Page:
Review – Archie 1941 #1: Riverdale Goes To War

Reading Time: 3 minutes
Archie 1941 #1 Francavilla cover, credit to Archie Comics.

Archie 1941 #1 – Mark Waid, Brian Augustyn, Writers; Peter Krause, Artist; Kelly Fitzpatrick, Colorist

Ray – 4/10

Ray: Archie Comics has become known lately for its alternate universes and turns to the dark. They’ve got not one but four horror-based spinoffs (Jughead: The Hunger, Vampironica, Netflix-bound Chilling Adventures of Sabrina, and infrequently released Afterlife With Archie) and the Mark Waid reboot went in some surprisingly tragic directions with plots involving a serious injury to Betty Cooper and Cheryl Blossom’s evil father taking a school dance hostage. But with Archie 1941, they pull off what might be their boldest experiment yet – taking Archie and the gang back to the year their characters first debuted and taking on the real issues of the era, including the inevitable march of World War II to American shores.

Unfortunately, as every scientist knows, bold experiments come with a significant chance of things blowing up in your face.

Archie 1941 is on a lot of levels a well-put together comic. Mark Waid and Brian Augustyn are both talented writers, and Peter Krause is a highly underrated artist. His linework manages to make the characters all look like the classic Archie protagonists while adding an undercurrent of melancholy and realism. The issue is with the tone. It’s off from the first moment, which begins at the Riverdale High gang’s high school graduation. Archie and Jughead are reminiscing about their high school days, and a distracted Archie misses his own name at the ceremony and has to charge onto the stage. Mr. Weatherbee essentially tells him he’s been waiting years to be rid of him, an odd tone of negativity from a character who has been consistently strict with but encouraging of Archie for going on sixty years now in every other version.

Graduation Day. Credit to Archie Comics.

From there, the story focuses on the gang going about their summer before they have to decide what to do with the rest of their lives, and the issue never lets us forget that war is following them. From newsreels of the European front to Pop Tate saying a quiet prayer that the war won’t swallow these kids, it’s almost a character in the issue. Speaking of characters, Jughead is the only one of the Archie crew who feels like themselves. He’s still jokey and obsessed with food. Archie is morose, seemingly caught in a rut that he doesn’t know how to escape from. This leads to conflict with everyone from Betty (who he’s dating, but seems to be ignoring and whose feelings he disregards at multiple times) to his father. Fred Andrews’ characterization is another odd sticking point in this issue for me – he seems obsessed with getting Archie out of the house, to an almost spiteful extent. He exists to follow Archie around and berate him for not being a man yet.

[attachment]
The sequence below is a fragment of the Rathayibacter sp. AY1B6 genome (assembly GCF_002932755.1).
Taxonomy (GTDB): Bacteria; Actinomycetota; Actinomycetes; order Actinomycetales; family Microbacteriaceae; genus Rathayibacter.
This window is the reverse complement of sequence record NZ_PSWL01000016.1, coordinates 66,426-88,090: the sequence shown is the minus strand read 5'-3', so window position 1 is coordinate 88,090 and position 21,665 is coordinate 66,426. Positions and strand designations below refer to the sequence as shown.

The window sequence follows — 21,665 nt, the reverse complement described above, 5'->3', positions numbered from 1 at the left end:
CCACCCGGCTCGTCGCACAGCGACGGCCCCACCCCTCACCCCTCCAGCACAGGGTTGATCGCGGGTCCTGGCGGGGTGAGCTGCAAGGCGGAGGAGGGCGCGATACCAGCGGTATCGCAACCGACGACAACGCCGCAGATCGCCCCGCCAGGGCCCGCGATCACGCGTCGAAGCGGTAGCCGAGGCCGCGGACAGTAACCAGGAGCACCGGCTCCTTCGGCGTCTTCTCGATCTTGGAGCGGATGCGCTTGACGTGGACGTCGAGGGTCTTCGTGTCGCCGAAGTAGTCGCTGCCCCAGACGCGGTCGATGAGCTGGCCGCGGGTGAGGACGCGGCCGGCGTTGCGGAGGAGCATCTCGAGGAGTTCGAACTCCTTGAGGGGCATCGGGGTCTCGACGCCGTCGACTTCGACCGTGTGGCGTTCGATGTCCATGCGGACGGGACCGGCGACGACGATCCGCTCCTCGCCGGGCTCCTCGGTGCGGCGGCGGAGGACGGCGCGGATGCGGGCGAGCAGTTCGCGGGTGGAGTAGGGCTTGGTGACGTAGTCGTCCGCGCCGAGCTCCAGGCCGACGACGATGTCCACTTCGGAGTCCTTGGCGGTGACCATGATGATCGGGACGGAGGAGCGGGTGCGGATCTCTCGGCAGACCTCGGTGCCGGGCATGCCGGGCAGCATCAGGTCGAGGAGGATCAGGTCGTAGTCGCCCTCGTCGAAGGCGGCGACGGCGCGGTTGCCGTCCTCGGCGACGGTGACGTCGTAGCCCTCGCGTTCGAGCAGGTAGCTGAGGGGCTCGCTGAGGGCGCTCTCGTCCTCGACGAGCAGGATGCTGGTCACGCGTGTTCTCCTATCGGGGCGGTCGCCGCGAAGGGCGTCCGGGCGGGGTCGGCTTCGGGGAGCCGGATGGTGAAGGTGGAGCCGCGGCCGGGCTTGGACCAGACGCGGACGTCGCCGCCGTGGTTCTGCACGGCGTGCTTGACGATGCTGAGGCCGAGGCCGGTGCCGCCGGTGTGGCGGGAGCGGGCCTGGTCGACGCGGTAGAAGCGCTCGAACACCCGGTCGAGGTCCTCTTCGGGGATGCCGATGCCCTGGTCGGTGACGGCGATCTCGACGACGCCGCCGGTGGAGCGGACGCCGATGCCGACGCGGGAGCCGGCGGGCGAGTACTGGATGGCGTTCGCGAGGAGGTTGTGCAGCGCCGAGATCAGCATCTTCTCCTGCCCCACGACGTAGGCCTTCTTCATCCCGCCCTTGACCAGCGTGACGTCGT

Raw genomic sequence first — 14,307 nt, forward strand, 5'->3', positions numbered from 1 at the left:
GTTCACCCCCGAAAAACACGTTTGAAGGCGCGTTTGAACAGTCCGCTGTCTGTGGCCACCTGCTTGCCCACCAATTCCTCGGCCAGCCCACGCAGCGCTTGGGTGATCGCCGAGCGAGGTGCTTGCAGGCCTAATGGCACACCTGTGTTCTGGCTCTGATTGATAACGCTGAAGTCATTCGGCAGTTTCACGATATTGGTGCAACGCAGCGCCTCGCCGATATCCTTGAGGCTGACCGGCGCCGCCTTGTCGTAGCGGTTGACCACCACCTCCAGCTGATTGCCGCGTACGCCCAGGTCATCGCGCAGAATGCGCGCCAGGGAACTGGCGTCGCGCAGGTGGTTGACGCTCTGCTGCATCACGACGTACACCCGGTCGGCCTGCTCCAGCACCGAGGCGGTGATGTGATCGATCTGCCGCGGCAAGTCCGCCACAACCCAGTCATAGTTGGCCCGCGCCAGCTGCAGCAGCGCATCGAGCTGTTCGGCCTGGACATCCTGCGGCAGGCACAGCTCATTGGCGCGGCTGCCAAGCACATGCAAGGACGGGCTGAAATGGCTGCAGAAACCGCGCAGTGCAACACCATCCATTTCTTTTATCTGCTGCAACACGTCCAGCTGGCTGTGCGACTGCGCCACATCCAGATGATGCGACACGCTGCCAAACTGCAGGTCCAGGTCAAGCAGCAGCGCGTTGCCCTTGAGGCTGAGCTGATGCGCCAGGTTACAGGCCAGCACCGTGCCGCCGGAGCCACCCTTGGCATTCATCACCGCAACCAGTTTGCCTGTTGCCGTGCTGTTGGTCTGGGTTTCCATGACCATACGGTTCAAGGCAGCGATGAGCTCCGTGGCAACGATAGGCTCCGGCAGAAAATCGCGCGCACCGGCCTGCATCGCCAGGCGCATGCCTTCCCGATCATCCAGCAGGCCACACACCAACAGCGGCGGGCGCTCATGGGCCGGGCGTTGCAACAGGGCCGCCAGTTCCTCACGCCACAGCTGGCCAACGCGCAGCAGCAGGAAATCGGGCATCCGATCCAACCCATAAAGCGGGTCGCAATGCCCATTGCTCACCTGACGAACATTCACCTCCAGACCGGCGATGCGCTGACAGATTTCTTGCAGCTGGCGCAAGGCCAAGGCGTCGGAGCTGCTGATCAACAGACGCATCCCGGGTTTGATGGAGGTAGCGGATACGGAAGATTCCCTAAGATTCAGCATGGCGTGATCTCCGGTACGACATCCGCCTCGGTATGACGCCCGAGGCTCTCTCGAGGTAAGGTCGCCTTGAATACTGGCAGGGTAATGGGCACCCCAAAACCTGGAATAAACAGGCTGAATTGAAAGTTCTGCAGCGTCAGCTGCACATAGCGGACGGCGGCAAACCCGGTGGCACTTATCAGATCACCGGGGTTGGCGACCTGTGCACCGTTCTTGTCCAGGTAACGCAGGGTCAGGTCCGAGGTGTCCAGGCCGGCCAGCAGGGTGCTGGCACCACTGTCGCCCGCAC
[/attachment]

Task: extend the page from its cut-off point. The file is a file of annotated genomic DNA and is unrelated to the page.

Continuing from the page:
Veronica, of all the major Archie players, has the least to do this issue. She returns from Europe midway through to upend the dynamics, but in the process she reveals that she was abroad with her father working on a deal in Germany. Hiram Lodge tends to get villainized a lot in Archie alternate universes, but having him selling goods to the Nazis is the kind of thing that can’t be easily papered over. Kudos to Archie if they want to bring awareness to the fact that a lot of American companies did covert business with the Nazis, but I’m not sure using an iconic Archie character is the way to do it. It seems to be becoming a standard tactic of Archie comics to randomly villainize one of the parents – Hal Cooper in the main Archie reboot title, Fred and Hiram here.

By the end of the issue, the war is drawing closer, and Archie seems to be inspired by it in a way nothing else inspires him. That’s the oddest thing about this comic – I expected it to be about small-town American kids whose plans for the future are disrupted by the war. Instead, it’s about Archie being so dissatisfied with life in Riverdale that he seems to want to chase the war? To be frank, this issue’s portrayal of Riverdale is so dour and depressing that I can almost see why. Archie 1941 is a failure of a comic book on a lot of levels, but it’s a fascinating failure. I have no clue where they’re going with these versions of the characters. I was deeply dissatisfied with this issue in a lot of ways, but I sort of want to follow it and see where they’re going with this odd series.

GeekDad received this comic for review purposes.

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